Welfare Reform - Local Council Tax Support Scheme
- Meeting of Cabinet, Thursday, 29th November 2012 6.15 p.m. (Item 132.)
- View the background to item 132.
A report by the Interim Director of Finance informed the Cabinet that the Council was required to establish a Local Council Tax Support Scheme, known as Council Tax Support (CTS), to replace Council Tax Benefit (CTB) from April 2013. This was a key strand of the Government’s wider Welfare Reform Review. The Director informed that the Scheme also brought with it reduced funding from Central Government.
It was proposed that a new Local Council Tax Support Scheme would replace CTB for 2013/14 that would manage the £3.2 million shortfall in Government funding that had been based upon current, and increasing, levels of CTB. The Cabinet was told that there were associated costs that increased the shortfall to a maximum of £3.635 million. In addition, the change also increased the likely level of non-collection of Council Tax by up to £1 million gross/£0.85 million net, and this needed to be included within the Budget Projections for 2013/14.
It was noted that the Council must approve a Scheme by no later than 31 January 2013 or the Government default Scheme, requiring the shortfall to be fully funded by the Council, would be imposed. The Cabinet was asked to recommend a Scheme to the Council.
The Scheme options were as follows:
· Scheme 1 - Grant reduction contained within claimant base
· Scheme 2 – Transitional Grant Scheme
· Scheme 3 – Government Default Scheme
The Cabinet was informed that the adoption of a Localised Scheme included the need to change financial modelling to support the Scheme. Government support would reduce by around £3.2 million in 2013/14 and the Council had to determine whether to meet this loss from alternative savings or to fund all, or part of this, from a reduction in awards to current CTB recipients. Depending upon the decision taken there could be increased challenges ahead in collecting the sums due.
Scheme 1 was recommended as this, essentially, ensured the Scheme could be funded from within the reduced resources available.
Councillor Phil Davies commented that he found the report very difficult to accept. The Council would be imposing an additional burden on some of the poorest people living in the Borough. It was regrettable that the Government had transferred this Benefit to the Council without adequate funding. Under the circumstances he questioned whether the Government was serious about localism as he considered that this made a mockery of it. It was imperative that the Council was given sufficient funds to deliver the new Scheme if the adverse impact upon the poorest in the Borough was to be avoided. Councillor Davies commented that the Government was imposing a charge of 22% on people on low incomes and consequently, Councillor he felt uncomfortable in moving the recommendations.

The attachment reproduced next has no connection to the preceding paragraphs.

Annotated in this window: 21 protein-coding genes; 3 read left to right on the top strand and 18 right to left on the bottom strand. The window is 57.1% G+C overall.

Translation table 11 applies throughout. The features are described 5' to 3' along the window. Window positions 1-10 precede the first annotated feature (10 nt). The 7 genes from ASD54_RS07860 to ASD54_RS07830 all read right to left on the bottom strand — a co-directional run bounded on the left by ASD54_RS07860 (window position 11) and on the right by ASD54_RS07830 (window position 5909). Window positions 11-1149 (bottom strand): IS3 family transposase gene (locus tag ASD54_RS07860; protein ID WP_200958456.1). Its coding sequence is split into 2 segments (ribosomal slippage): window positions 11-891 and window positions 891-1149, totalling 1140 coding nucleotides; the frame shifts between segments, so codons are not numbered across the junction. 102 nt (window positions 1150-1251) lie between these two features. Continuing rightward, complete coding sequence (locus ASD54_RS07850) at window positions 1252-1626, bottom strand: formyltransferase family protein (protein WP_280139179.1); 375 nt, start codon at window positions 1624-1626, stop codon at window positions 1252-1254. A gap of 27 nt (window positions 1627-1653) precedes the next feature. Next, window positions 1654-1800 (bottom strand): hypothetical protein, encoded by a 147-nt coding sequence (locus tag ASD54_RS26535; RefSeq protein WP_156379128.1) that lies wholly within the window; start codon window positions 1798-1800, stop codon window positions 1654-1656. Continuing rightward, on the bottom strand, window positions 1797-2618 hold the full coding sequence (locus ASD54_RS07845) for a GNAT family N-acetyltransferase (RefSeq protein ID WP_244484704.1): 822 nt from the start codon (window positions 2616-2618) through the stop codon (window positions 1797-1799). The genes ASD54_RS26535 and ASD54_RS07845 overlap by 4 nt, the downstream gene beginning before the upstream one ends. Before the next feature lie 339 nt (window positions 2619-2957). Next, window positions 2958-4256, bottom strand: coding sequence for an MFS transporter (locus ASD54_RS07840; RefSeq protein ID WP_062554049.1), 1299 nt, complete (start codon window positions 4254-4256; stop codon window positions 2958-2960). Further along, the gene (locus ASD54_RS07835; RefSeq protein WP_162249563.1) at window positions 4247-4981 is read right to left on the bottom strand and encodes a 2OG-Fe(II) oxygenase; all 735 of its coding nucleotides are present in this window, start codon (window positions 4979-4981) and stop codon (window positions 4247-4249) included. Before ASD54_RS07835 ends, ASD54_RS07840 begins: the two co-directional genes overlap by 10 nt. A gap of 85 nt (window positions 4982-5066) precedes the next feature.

(1) it is recommended to the Council that:
(a) eligible Pensioners and Vulnerable Groups (disabled, disabled child and war pensioners) be protected under the Local Council Tax Support Scheme;
(b) the Local Council Tax Support Scheme proposed for 2013/14 be Scheme 1 with the associated proposals that will see Working Age Claimants meet 22% of the Council Tax payable in order to meet the £3.2 million reduction in Government Grant;
(c) the annual increase in caseload, estimated at 1% (£300,000) per year be included with the Budget Growth Projections for 2014/15 onwards;
(d) the potential losses on collection of £1 million gross/£0.85 million net be incorporated within the Council Tax Base calculation and that this reduction in Council Tax Income be reflected in the Budget Projections for 2013/14, funded from the change in the Council Tax discounts; and
(e) thanks be extended to those residents who participated in the Council Tax Benefit consultation, ensuring the consultation was meaningful.
(2) the Cabinet is appalled at the Government’s decision to transfer responsibility for helping people on low incomes to pay their Council Tax to local authorities, but to cut the funding for this by 10 %, resulting in a shortfall for Wirral of £3.5 million;
(3) Councils like Wirral have been placed in the awful position of being forced to choose between reducing support to some of the poorest people in the Borough or removing funding from other Council services;
(4) the Government’s transitional grant scheme will not help Wirral as it will leave a shortfall of £1.4 million which will have to be found by cuts elsewhere;
(5) the Cabinet believes that this policy makes a mockery of Localism. If the Government is not prepared to transfer both powers and adequate funding to Councils then genuine devolution will never be achieved;
(6) the Cabinet calls on the Government to rethink this ill-judged policy as a matter of urgency; and
(7) the four Wirral MPs be requested to lobby the Government for more funding on the Council’s behalf.